One month after the International Criminal Court (ICC) officially came into existence on July 1, 2002, the President signed the American Servicemembers' Protection Act (ASPA), which limits U.S. government support and assistance to the ICC; curtails certain military assistance to many countries that have ratified the Rome Statute establishing the ICC; regulates U.S. participation in United Nations (U.N.) peacekeeping missions commenced after July 1, 2003; and, most controversially among European allies, authorises the President to use "all means necessary and appropriate to bring about the release" of certain U.S. and allied persons who may be detained or tried by the ICC. The provision, withholding military assistance under the programs for Foreign Military Financing (FMF) and International Military Education and Training (IMET) from certain States Parties to the Rome Statute, came into effect on July 1, 2003. The 109th Congress reauthorised the Nethercutt Amendment as part of the FY2006 Consolidated Appropriations Act (H.R. 3057/P.L. 109-102). Unless waived by the President, it bars Economic Support Funds (ESF) assistance to countries that have not agreed to protect U.S. citizens from being turned over to the ICC for prosecution.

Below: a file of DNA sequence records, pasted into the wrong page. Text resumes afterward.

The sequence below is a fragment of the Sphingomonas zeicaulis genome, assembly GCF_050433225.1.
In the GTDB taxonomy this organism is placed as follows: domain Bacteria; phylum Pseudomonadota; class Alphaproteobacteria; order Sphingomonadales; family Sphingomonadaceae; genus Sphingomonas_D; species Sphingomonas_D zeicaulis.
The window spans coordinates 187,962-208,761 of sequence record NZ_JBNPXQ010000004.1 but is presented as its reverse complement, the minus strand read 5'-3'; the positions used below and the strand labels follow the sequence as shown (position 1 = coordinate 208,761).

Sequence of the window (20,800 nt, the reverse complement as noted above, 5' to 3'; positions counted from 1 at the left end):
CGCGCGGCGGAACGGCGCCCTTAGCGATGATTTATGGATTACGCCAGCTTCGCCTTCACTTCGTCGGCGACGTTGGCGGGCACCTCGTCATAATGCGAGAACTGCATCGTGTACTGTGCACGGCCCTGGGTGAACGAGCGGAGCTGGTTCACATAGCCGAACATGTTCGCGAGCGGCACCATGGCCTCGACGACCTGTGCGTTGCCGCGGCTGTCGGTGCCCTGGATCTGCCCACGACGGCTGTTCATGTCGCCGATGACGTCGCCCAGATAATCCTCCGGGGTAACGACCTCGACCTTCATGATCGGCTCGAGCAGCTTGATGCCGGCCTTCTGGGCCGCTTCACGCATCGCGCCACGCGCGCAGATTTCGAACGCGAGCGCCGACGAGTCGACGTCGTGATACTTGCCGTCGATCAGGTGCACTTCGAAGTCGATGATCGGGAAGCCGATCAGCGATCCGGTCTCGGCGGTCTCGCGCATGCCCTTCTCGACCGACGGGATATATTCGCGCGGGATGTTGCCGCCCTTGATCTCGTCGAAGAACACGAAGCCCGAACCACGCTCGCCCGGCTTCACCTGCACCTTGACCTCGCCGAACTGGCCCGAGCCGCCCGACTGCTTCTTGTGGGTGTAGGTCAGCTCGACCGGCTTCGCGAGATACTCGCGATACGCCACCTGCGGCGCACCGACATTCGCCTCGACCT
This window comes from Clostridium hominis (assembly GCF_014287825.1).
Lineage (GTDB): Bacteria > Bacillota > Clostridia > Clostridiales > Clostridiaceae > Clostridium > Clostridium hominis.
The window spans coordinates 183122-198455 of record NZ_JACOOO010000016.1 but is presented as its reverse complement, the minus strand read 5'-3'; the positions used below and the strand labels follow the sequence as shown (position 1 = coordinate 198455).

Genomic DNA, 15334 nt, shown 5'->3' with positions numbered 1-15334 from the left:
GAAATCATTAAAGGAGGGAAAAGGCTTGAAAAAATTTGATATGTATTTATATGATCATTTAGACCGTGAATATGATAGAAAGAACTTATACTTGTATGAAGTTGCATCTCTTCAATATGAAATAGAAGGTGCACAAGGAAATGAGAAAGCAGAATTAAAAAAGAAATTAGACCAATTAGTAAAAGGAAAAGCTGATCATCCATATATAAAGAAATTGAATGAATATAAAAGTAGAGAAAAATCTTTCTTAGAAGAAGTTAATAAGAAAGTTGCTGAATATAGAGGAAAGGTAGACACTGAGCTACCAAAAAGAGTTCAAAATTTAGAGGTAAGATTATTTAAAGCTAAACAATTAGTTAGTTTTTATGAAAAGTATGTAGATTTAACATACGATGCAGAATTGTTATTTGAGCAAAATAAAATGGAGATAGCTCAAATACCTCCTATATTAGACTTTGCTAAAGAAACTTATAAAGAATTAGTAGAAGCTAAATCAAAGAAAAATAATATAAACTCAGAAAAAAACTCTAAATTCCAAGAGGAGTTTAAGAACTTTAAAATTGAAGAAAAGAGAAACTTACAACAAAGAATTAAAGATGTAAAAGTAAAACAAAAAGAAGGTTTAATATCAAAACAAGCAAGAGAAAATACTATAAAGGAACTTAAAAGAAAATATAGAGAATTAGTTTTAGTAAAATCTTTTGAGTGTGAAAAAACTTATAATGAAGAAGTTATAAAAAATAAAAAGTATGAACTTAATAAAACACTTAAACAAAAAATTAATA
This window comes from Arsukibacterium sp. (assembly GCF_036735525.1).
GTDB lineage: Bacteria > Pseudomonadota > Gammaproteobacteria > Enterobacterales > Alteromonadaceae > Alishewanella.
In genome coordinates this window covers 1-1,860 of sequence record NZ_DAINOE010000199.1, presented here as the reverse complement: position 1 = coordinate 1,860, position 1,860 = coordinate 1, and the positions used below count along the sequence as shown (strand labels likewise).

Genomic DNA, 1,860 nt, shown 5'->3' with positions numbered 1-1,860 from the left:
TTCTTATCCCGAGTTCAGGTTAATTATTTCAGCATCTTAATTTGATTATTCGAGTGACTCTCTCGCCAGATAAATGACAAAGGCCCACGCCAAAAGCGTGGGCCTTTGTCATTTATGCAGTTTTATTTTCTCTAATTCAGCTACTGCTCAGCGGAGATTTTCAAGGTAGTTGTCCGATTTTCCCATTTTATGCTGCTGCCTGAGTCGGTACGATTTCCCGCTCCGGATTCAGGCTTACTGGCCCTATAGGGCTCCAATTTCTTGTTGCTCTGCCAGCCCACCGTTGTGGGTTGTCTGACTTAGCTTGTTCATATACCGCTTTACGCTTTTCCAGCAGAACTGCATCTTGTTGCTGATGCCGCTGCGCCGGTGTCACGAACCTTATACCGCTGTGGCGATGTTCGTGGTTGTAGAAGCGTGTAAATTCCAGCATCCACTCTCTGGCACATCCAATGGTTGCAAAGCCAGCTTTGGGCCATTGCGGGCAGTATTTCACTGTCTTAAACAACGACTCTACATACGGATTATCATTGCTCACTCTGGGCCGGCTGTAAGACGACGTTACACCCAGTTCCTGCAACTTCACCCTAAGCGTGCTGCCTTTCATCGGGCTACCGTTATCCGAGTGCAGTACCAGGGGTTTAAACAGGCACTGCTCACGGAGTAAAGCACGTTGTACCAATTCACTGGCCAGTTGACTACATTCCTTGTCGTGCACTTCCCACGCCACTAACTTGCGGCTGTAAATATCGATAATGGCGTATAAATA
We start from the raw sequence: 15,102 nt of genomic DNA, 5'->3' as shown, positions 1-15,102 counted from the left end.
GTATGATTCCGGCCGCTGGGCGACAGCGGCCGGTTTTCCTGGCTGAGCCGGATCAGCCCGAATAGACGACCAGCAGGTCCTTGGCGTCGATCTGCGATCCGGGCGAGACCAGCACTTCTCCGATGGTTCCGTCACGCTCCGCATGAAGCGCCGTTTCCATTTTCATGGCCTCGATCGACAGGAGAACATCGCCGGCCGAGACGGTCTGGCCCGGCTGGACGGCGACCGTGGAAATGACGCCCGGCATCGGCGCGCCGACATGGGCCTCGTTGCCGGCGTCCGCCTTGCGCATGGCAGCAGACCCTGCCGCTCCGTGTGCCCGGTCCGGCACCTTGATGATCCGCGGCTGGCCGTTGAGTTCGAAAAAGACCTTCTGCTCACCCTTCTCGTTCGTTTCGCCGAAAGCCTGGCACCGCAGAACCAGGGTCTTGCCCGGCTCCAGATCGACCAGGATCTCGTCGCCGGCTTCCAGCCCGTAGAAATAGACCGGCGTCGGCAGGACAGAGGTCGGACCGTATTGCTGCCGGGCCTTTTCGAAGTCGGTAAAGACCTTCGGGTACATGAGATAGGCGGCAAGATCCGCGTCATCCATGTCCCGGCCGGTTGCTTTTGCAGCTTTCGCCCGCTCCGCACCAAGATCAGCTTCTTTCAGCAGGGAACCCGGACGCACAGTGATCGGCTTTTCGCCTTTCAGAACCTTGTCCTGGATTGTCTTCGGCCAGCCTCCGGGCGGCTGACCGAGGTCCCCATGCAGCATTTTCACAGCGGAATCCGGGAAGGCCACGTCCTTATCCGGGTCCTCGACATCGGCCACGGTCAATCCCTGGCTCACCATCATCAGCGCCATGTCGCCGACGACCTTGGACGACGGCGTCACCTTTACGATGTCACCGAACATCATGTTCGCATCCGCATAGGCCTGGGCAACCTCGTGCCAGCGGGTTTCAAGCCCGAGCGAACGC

H.R. 5522, as passed by the House of Representatives, would continue the ESF restriction for FY2007. The Senate passed a measure as part of the 2007 National Defense Authorization Act (H.R. 5122, S. 2766) that would modify ASPA to end the ban on IMET assistance. The ICC is the first permanent world court with nearly universal jurisdiction to try individuals accused of war crimes, crimes against humanity, genocide, and possibly aggression. While most U.S. allies support the ICC, the Bush Administration firmly opposes it and has renounced any U.S. obligations under the treaty. After the Bush Administration threatened to veto a United Nations Security Council resolution to extend the peacekeeping mission in Bosnia on the ground that it did not contain sufficient guarantees that U.S. participants would be immune to prosecution by the ICC, the Security Council adopted a resolution that would defer for one year any prosecution of participants in missions established or authorised by